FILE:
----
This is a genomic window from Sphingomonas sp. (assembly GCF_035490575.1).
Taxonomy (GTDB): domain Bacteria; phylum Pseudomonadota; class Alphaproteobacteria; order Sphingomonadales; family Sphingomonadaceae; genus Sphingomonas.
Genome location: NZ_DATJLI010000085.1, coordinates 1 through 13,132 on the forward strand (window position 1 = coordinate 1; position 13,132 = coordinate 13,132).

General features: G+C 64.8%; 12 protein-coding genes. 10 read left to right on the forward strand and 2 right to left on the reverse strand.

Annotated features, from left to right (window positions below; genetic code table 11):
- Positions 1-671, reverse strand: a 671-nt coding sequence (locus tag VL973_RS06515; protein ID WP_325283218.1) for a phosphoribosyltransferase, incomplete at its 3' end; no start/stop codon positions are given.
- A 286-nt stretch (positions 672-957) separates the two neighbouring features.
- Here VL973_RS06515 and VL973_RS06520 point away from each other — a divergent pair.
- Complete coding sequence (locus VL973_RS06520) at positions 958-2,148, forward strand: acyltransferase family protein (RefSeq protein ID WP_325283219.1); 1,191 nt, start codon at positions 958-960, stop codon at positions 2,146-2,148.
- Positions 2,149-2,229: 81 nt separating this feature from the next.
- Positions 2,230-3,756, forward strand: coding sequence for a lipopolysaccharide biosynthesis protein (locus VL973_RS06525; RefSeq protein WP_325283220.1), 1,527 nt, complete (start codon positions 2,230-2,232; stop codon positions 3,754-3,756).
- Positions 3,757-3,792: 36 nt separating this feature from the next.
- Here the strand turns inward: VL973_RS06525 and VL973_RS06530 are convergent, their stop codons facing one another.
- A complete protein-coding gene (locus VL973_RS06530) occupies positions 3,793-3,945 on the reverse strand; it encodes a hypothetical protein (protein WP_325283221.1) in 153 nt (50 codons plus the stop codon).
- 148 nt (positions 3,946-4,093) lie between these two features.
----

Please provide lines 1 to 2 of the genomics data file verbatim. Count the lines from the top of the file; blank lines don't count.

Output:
This is a genomic window from Sphingomonas sp. (assembly GCF_035490575.1).
Taxonomy (GTDB): domain Bacteria; phylum Pseudomonadota; class Alphaproteobacteria; order Sphingomonadales; family Sphingomonadaceae; genus Sphingomonas.